There's a health tonic sold in China called 脑白金, "nao bai jin", meaning "brain white gold". It's promoted especially heavily during Chinese New Year as a gift product. It's a pretty simple mixture, containing basically melatonin and oligosaccharide. The commercials are pretty entertaining. They feature two computer-generated senior citizen cartoon characters of ambiguous ethnicity dancing around to some catchy tunes. My favorite is the the one where they are dressed like cowboys. Check out one of the commercials here.

The basis for my drink recipe is to combine 1/3 Naobaijin with 2/3 Beijing Red Star erguotou liquor (56% alcohol), serve in an old-fashioned glass, and then garnish with a lime peel. Maybe someone will try this cocktail out and let me know if it's drinkable.

Feb 5, 2008

Pączki pączki

Outside of Halloween, one of the best holidays has to be Fat Tuesday. Accordingly, I prepared by buying some delicious Chinese pączki. They had some localized flavors, of course. Instead of plum, lemon, and raspberry for the filling, you had a choice of savory fermented tofu paste, gelatinous pork trotters, and minced donkey placenta.

I hope you can tell I'm kidding. Chinese don't get anywhere close to making edible donuts, let alone pączki. In fact, outside of Poland, Detroit, and Chicago, I've not seen commercially-prepared pączki anywhere.

Below: pączki filled with what?



So of course I had to make my own pączki. I used this recipe with some tweaks, although it seems like most pączki recipes are pretty much the same. It's a basic fried donut dough recipe, and then the filling is up to you. It shouldn't be a big surprise if you've ever made your own donuts before. I filled mine with a raspberry jelly I derived from some preserves.

Despite the dangers of playing around with 350 degree oil, it's very rewarding to make your own donuts or pączki. Some of the benefits:
  • I wanted big, fat pączki, that blow up like little spheres, not the supermarket pseudo-pączki that look like their regular donuts. This is easy enough to accomplish when you're doing it yourself.
  • The raspberry filling I concocted tasted better than the high-fructose corn syrup filler stuff they put into the mass-produced pączki. I left the raspberry seeds in the jelly, since I think it tastes more like fruit and less like Hostess pie corn syrup filler that way. Emeril would have you do otherwise, but I wouldn't take too much advise from him anyway.
  • There's nothing better than eating a hot, unfilled pączek right out of the frier. Note that you should probably let it cool for about 10 minutes so you don't burn the sh*t out of your lips. The dough will still be cooking inside the browned crust even after you take it out of the oil.
  • I'm not a huge fan of pączki glazed with thick, white fondant. It seems too much like Dunkin' Donuts to me. My preference is powdered or granular sugar for the coating. For a fried donut like pączki, I like the taste of granular sugar better, so I used that. I'd leave the powdered sugar to more delicate stuff like crêpes or chrusciki.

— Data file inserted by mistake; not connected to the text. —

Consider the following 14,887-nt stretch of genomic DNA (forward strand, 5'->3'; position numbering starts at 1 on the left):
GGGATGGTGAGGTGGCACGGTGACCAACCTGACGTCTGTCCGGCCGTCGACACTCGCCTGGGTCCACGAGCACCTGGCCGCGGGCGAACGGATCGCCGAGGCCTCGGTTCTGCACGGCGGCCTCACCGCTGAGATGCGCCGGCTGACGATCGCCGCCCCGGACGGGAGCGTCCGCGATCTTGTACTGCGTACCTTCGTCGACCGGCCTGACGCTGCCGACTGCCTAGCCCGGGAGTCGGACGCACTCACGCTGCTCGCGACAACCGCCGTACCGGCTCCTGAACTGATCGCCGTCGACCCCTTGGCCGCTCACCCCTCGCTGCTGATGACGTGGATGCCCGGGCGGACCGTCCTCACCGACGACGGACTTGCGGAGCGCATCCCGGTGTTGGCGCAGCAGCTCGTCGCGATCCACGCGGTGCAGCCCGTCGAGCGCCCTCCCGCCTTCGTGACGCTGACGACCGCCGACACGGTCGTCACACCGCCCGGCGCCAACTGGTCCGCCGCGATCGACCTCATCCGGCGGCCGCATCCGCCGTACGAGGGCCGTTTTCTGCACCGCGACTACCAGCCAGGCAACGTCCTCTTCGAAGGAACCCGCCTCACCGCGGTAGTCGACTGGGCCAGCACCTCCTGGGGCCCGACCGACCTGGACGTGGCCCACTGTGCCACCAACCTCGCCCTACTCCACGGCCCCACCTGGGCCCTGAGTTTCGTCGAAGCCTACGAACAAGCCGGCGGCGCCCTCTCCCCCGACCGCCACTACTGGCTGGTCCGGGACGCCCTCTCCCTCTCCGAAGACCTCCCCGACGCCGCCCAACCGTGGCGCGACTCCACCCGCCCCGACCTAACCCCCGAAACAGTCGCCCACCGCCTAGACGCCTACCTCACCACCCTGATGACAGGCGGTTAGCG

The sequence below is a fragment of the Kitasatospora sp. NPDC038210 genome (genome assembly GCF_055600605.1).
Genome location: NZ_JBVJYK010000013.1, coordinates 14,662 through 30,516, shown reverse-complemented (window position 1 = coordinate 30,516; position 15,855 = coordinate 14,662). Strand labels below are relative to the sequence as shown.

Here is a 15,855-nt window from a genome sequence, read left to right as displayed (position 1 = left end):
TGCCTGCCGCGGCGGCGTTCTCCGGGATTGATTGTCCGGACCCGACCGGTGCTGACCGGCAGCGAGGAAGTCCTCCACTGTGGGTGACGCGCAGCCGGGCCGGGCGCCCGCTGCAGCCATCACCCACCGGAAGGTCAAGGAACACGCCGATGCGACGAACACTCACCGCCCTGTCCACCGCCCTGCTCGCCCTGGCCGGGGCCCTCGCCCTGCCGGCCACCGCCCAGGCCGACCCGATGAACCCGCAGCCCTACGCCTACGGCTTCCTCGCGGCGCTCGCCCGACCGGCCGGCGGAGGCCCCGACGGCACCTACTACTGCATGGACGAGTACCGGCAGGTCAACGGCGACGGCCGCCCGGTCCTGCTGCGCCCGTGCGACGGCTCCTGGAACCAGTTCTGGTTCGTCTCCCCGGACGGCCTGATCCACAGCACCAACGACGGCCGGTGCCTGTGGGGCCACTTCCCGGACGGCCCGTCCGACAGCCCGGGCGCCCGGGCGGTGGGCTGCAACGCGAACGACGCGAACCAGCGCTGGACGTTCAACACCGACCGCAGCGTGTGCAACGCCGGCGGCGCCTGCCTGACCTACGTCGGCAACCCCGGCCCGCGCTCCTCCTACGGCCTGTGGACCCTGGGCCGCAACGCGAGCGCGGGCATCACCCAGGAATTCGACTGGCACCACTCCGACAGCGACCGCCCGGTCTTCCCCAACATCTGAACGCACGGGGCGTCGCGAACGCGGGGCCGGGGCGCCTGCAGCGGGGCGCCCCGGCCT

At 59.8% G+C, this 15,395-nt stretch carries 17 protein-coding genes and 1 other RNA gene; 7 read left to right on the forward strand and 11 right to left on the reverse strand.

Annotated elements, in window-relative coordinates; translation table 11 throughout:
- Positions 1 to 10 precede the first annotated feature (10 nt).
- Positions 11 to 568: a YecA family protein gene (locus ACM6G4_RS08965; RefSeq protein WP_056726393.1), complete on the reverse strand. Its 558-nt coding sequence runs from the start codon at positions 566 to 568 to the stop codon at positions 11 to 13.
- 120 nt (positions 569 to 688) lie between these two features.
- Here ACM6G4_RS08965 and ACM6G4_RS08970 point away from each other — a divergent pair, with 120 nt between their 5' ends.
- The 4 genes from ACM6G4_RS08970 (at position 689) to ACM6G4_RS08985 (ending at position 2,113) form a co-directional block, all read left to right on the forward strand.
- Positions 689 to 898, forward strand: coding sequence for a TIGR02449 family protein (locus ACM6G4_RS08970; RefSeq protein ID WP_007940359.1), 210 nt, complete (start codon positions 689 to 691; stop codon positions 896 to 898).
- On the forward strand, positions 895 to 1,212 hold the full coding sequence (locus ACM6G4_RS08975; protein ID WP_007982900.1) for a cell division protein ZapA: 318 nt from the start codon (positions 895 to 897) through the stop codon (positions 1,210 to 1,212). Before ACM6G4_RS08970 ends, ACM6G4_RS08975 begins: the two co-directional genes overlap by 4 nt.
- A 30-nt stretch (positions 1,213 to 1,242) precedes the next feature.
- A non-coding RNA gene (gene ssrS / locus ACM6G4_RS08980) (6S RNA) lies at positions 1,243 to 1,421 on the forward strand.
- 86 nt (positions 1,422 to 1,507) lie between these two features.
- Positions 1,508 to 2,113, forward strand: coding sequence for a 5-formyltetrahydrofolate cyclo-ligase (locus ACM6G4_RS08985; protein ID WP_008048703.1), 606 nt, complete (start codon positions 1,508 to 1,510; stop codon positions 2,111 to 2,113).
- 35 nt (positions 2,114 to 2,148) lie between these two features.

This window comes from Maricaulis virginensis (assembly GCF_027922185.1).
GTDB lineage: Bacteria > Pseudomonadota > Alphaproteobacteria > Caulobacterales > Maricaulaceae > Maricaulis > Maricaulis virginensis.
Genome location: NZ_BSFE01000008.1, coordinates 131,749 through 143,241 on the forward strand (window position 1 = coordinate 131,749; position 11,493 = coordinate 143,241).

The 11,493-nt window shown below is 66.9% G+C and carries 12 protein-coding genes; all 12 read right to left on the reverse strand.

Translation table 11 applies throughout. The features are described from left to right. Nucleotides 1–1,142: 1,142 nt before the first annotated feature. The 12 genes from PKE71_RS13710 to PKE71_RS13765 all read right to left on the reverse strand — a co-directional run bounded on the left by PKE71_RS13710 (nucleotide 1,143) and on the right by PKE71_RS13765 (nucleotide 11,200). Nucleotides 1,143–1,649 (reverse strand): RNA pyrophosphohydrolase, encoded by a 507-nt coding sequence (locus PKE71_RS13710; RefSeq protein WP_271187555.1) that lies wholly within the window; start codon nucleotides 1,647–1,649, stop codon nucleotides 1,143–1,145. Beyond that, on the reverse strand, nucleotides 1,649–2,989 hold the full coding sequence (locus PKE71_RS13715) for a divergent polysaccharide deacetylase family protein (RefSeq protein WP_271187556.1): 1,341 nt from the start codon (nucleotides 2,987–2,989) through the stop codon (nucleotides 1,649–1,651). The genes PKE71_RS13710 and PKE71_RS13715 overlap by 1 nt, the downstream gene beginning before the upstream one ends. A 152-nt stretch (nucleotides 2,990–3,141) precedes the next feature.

• I've fried donuts in canola oil in the past, and it just doesn't cut it for flavor. I fried my pączki in peanut oil this time. It adds a nice, subtle flavor that goes especially well with the raspberry filling. Commercial operators are for the most part going to use plain vegetable oil because of the nut-allergy complainers, so you're not going to get this unique flavor outside of your own kitchen.
Below:
Work in progress: a risen pączki dough ball and a just-finished, empty pączki.

Feb 2, 2008

Inappropriate music



Inappropriate music story #1:


While riding the Beijing light rail after work one day this week, I was just getting ready to plug into my iPod. Just then, I heard what sounded like the beginning of an old-school N.W.A. rap song being played nearby. The newly-installed LCD televisions in the light rail car, which normally show Chinese government propaganda and news to captive audiences, was showing clips from a local variety show. They had just started a clip showing a dance troupe bouncing around to "Straight Outta Compton", by Ice Cube and his N.W.A. brethren, lyrics uncensored and at full volume. For those of you who didn't come up from the 'hood listening to this genre, as did I, you can check out the original video for the song on YouTube.

Standing in the middle of the crowded light rail car with families, old people, and children all watching this broadcast, a grin came across my face as I heard Ice Cube yelling, "Straight outta Compton, crazy motherf*cker named Ice Cube". My grin got wider still as I heard "Goin off on a motherf*cker like that; With a gat that's pointed at yo ass". By the fourth mention of the word "motherf*cker", I started to chuckle out loud and more than a few people were staring at me.

The video eventually cut away before we got to hear from MC Ren and Eazy-E, which was just as well, since we were just getting to my stop.

Inappropriate music story #2:

A while back, I was sitting with a friend in the McDonald's near the west gate of People's University, in Shuang An. It's a fairly upscale area right near the Friendship Hotel, with quite a few foreign visitors. There's a Häagen-Dazs, a 4-star movie theatre, a Pizza Hut, and a bunch of other multinational chains.

The two of us were sitting in the McDonald's in the early afternoon, and just like the subway, the place was full of young families, kids, and seniors. Suddenly, McDonald's started to blast over the public address system what may be the most inappropriate song ever for families, "My Neck, My Back" by Khia, the uncensored version. Remember, we didn't even get to hear this unedited version over the radio back in the US when it first came out. How very fortunate we are, indeed, to be living in the wonderful open society of the People's Republic of China. (Note: Here is the YouTube video, skip it if you have sensitive ears)

As far as the McDonald's incident goes, I was conflicted between feeling downright embarrassed for this huge mistake that McDonald's had made, and feeling highly entertained at how clueless the restaurant management and patrons were.